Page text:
Anyone who uses a security system should know how to use it responsibly so that false alarms do not occur. This includes users who are not the primary operators of the system. When you have another party operate your system, you are depending on them to not make any mistakes that could lead to a false alarm. Remember, false alarms waste the resources and time of the local authorities, and they can result in fines and penalties that you are held responsible for.

If you ever hire a person who will need to access the premises while you are away and disarm the system, then it is crucial that you do your part and make sure that they know how to use the system properly for basic disarming. This practice can apply to virtually any type of hired hand or assistant, including a maid, a babysitter, a maintenance person, or even a friend who is simply checking on your house while you are on vacation. It may be a good idea to invite them over and show them how to arm and disarm the panel.

Many users will have reservations about leaving a system code with an individual who shouldn't have access to the home all the time. System manufacturers are aware of this concern, and they have implemented a solution. A guest code, which is also sometimes referred to as a babysitter code, is a code that only works when the system is armed with that code. You can give this code to the person who needs to access your home while you are away so that it works during that particular instance, but not on other occasions.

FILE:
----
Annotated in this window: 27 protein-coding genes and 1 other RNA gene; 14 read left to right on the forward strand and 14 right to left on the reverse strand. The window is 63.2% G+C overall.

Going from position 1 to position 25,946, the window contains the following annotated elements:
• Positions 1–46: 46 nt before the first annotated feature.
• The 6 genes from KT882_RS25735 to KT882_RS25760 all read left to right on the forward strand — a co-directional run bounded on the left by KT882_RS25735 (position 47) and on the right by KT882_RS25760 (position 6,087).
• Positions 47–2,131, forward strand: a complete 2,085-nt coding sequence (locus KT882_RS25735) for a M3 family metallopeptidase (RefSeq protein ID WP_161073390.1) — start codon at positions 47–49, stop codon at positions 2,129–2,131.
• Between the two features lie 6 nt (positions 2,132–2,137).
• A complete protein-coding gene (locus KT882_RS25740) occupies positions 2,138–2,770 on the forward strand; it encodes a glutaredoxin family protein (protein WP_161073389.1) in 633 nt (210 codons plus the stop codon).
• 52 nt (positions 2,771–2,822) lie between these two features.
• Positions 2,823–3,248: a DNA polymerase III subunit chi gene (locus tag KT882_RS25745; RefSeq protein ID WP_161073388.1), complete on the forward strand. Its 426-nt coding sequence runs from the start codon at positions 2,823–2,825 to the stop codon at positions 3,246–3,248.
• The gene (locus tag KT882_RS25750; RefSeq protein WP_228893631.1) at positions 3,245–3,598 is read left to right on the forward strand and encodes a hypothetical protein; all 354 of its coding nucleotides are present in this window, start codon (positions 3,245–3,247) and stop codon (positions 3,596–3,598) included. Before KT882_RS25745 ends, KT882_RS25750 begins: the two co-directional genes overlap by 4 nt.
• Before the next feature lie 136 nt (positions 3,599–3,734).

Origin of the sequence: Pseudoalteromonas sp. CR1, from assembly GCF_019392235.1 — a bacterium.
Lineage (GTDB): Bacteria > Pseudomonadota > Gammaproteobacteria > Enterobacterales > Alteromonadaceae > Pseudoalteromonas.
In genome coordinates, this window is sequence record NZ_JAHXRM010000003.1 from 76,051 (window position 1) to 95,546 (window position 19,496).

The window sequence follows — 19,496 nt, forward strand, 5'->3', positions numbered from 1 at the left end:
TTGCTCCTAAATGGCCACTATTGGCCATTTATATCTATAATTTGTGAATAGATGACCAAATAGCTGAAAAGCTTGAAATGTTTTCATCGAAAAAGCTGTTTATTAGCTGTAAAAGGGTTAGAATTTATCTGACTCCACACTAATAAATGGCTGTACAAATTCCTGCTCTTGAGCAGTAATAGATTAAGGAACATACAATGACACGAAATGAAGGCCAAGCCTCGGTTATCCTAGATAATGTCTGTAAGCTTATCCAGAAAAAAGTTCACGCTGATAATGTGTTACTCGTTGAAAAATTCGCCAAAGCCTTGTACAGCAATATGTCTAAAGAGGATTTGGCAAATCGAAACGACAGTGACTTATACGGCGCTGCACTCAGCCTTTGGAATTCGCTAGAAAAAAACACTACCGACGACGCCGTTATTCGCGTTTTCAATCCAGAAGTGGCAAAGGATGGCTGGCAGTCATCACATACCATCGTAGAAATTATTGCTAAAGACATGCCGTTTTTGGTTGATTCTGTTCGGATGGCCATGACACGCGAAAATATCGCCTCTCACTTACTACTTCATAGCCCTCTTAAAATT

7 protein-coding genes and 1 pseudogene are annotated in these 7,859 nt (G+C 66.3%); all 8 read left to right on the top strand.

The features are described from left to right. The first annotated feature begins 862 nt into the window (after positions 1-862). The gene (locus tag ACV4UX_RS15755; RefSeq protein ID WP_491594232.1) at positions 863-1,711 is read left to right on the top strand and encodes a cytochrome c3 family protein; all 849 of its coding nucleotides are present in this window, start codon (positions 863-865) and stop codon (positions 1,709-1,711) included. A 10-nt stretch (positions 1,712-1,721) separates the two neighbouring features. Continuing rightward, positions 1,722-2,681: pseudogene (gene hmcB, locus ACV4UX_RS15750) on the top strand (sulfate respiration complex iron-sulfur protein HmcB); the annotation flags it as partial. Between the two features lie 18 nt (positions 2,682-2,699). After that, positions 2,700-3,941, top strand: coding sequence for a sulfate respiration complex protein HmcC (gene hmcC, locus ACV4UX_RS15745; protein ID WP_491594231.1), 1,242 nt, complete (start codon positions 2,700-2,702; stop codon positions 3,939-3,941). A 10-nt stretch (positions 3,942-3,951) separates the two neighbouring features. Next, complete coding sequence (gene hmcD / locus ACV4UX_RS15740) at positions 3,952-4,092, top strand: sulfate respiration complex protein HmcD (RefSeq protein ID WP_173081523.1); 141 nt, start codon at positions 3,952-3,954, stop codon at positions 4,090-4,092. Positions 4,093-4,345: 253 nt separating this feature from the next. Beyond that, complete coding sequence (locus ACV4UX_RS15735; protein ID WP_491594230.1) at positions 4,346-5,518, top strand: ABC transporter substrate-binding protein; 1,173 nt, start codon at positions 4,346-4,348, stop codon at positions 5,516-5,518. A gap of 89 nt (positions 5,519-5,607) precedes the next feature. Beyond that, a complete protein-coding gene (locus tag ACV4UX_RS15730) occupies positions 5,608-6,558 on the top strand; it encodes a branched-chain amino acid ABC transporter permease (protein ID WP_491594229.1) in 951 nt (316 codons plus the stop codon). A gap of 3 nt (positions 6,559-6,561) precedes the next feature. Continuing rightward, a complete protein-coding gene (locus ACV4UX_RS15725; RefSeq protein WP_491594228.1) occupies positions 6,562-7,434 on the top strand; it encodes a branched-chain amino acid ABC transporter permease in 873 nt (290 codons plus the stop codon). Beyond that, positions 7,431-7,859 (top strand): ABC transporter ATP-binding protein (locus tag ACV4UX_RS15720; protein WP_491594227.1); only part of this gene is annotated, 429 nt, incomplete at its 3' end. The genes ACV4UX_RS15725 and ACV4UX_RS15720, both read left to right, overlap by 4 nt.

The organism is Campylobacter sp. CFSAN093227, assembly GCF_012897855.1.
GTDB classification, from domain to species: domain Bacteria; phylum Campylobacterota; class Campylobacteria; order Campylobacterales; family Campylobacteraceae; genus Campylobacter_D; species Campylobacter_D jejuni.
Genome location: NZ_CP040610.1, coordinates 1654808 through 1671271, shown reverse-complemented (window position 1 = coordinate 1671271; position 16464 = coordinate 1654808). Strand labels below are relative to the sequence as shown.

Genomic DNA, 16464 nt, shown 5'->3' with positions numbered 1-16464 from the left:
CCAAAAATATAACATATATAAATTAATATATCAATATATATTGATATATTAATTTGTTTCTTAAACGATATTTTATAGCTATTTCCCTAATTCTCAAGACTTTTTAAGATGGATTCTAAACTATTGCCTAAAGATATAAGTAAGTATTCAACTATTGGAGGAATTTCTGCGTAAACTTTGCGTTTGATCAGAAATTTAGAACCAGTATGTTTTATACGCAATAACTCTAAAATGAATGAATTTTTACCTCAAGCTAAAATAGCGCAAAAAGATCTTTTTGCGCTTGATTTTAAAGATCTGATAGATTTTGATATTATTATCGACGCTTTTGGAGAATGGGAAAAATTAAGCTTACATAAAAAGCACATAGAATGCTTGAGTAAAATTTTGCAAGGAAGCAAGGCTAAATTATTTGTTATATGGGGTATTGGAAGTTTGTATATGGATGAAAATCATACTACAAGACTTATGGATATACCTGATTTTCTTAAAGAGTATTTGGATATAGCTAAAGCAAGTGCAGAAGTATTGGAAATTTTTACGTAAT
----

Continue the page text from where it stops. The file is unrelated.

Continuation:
There are some things to keep in mind if you decide to use a guest code with your system. As we mentioned before, the code will only work if it is used to arm the system in the first place. You must remember to use that code to arm on any given day where you are planning to make your home accessible to the other individual. This can be easy to forget in the hustle and bustle of the morning when you are scrambling to get out the door. You might slip up and accidentally arm using your normal code. It can also be a problem if you quick-arm the system without using a code. When quick-arming or single-button arming is used, it is as if the arming was performed by the Master Code. One practice that we have found useful is to leave a sticky note on the panel with the phrase "GUEST CODE". That way, when you arm before leaving, you will know to use the guest code. Obviously, you shouldn't write the actual guest code on the sticky note. But just the message alone will remind you which code to arm with.